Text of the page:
The roles of Washougal School District School Counselors have been altered during the pandemic, in the sense that the journey has changed, but not the destination. Their goal remains to build relationships with all students and families and provide children an outlet to be seen and heard.
“During a typical school year, I am able to see my students at any point throughout a school day, which makes it much easier to have quick check-ins, help problem solve in the moment, and to help students de-escalate and be in a state where they are ready to learn and engage with others,” explained Alysia Noriega, Hathaway Elementary School Counselor. “During remote learning, this is obviously much more difficult to do. While I am still able to connect with my students through many different means such as whole classroom lessons, small groups, and one-on-one, it takes much more coordination between myself, the student, and their families to make it happen.”
“Weekly lessons in social emotional learning are important at any time,” said Catherine Post, Gause Elementary School Counselor. “Right now, they are especially important because of the situation we are in. The lessons provide tools for students to utilize when they are struggling with our current schooling situation. These skills will also be of value when we are able to continue with in person learning again.”
It is important that every Washougal student has someone they feel comfortable with and can turn to in times of need. “By having these weekly lessons, I am guaranteed time with all my students,” said Noriega. “I can focus on continuing to build on the relationships I have already established with them, as well as develop relationships with our new Hathaway kiddos.”
Additionally, it is important for students to spend time building social/emotional skills and language. Having a designated time each week to come together as a whole grade level and learn more about themselves and each other provides an enriching opportunity.
“Because the students don’t have recess and other outlets for interacting with their peers, my lessons are a combination of check-in time to hear what everyone is doing and excited about, lessons from the district approved social emotional curriculum of Second Steps, and extra videos and games that apply to those lessons,” said Post. “The 30-minute sessions with each grade are very organic in feel. Each grade may need something different on any given day, so I remain flexible to let them have more or less of any of the lesson parts depending on how things go.”
Noriega has a similar approach. “I have been able to do a variety of different lessons and activities with my students, and the focus of these lessons vary from week to week, and from grade level to grade level,” she explained. “Topics we have covered this year include coping strategies, problem solving, emotion regulation skills, growth mindset, friendship building, and bullying prevention.” To keep students engaged, Noriega keeps things as interactive and fun as possible, and often incorporates videos, games, drawing activities, read-alouds, and activities that allow them to move.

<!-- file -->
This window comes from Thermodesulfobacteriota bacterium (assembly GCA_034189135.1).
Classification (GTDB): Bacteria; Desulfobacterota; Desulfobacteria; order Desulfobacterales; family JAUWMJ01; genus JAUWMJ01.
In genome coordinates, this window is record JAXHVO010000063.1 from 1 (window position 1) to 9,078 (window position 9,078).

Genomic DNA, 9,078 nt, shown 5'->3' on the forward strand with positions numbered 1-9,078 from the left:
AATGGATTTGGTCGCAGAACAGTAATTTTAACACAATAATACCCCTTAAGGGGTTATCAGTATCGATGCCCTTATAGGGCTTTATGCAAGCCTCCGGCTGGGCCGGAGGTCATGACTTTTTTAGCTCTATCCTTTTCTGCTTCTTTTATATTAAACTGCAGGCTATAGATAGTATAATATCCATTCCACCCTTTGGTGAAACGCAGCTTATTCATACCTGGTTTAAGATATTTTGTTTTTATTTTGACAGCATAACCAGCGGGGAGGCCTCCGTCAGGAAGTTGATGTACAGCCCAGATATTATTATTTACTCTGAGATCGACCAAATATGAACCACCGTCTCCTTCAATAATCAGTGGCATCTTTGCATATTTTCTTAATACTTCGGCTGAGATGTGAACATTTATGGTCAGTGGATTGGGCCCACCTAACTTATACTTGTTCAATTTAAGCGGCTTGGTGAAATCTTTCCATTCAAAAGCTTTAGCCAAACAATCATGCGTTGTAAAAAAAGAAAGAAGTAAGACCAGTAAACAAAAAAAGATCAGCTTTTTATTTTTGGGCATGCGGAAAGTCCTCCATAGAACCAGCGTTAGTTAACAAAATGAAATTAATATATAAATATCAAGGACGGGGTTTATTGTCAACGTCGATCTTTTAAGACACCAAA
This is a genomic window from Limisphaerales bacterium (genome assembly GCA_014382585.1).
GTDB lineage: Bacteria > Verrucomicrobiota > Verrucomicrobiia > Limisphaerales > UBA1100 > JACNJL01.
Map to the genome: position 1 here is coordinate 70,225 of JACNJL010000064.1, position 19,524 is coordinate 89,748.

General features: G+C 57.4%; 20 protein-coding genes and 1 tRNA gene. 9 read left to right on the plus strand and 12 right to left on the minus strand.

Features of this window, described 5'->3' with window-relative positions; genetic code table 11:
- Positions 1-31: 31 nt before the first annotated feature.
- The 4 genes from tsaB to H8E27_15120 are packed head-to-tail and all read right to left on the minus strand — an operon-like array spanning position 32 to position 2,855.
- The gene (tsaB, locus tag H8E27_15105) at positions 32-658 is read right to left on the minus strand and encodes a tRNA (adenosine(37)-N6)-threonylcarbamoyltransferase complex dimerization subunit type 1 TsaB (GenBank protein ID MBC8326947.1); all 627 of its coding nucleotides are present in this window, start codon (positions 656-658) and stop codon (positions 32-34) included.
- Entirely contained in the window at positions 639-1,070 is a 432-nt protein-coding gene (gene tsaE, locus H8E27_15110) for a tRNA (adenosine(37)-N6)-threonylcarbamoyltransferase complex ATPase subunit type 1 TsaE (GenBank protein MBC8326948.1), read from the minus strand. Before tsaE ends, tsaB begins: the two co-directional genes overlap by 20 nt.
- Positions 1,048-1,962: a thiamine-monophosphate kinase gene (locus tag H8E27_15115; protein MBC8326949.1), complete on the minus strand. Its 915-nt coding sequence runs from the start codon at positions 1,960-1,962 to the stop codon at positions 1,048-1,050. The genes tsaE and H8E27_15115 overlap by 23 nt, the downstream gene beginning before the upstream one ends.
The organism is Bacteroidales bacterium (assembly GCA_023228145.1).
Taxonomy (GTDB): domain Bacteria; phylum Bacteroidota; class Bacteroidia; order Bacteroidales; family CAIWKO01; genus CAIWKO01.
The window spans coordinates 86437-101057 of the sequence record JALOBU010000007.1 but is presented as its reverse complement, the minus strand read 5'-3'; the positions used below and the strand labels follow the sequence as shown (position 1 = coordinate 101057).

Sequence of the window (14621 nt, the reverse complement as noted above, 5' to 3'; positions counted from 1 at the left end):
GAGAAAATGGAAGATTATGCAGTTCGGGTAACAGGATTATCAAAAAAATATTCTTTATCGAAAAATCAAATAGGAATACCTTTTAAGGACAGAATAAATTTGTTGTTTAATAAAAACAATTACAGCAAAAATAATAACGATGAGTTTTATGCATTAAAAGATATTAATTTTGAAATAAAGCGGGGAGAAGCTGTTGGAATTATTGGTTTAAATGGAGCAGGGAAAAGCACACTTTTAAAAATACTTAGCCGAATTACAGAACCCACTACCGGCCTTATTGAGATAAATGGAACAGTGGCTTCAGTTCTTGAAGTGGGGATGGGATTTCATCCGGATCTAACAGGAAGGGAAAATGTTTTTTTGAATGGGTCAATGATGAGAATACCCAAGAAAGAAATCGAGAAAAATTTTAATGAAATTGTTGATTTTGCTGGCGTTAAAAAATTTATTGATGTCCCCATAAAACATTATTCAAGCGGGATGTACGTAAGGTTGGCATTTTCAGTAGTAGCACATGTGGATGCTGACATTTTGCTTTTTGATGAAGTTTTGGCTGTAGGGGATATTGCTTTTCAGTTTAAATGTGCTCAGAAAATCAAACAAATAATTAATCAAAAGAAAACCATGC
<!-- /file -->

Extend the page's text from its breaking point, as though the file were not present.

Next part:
“This year has brought on a host of different challenges that we didn’t know we would have to endure,” admits Noriega. “I believe one of students’ greatest challenges during this time is not having access to a learning environment that is consistent and structured. As a parent myself, I know how difficult it can be to balance my own work while also helping my kids with their schooling.”
For students to fully engage with their work and get the most out of their school days, it is helpful for them to have a consistent routine, be in a place that is free of distractions, and to be spending an adequate amount of time each day working on academic-related activities. However, it can be difficult for some families to create this kind of environment at home, which can create challenges for our students’ success.
Amongst all the obstacles that this year has brought, Post and Noriega have been able to do their job in a meaningful, successful way. “One main area of success is that I have been able to build strong, positive, and unique relationships with all of my Hathaway students,” said Noriega. “I have been able to do this not only through my weekly SEL zoom lessons, but also by hosting small lunch groups, working with students 1:1, doing home visits, and delivering personalized notes to students.”
“This year I have seen success in getting students with barriers to connect with their teachers,” added Post. “I have seen kindergarteners learn how to be students. I have also worked with staff and talked with them about tools to help with their emotional health because we cannot help our students if we do not take care of ourselves. Our Gause students know we care about them, and that is the best feeling of success.”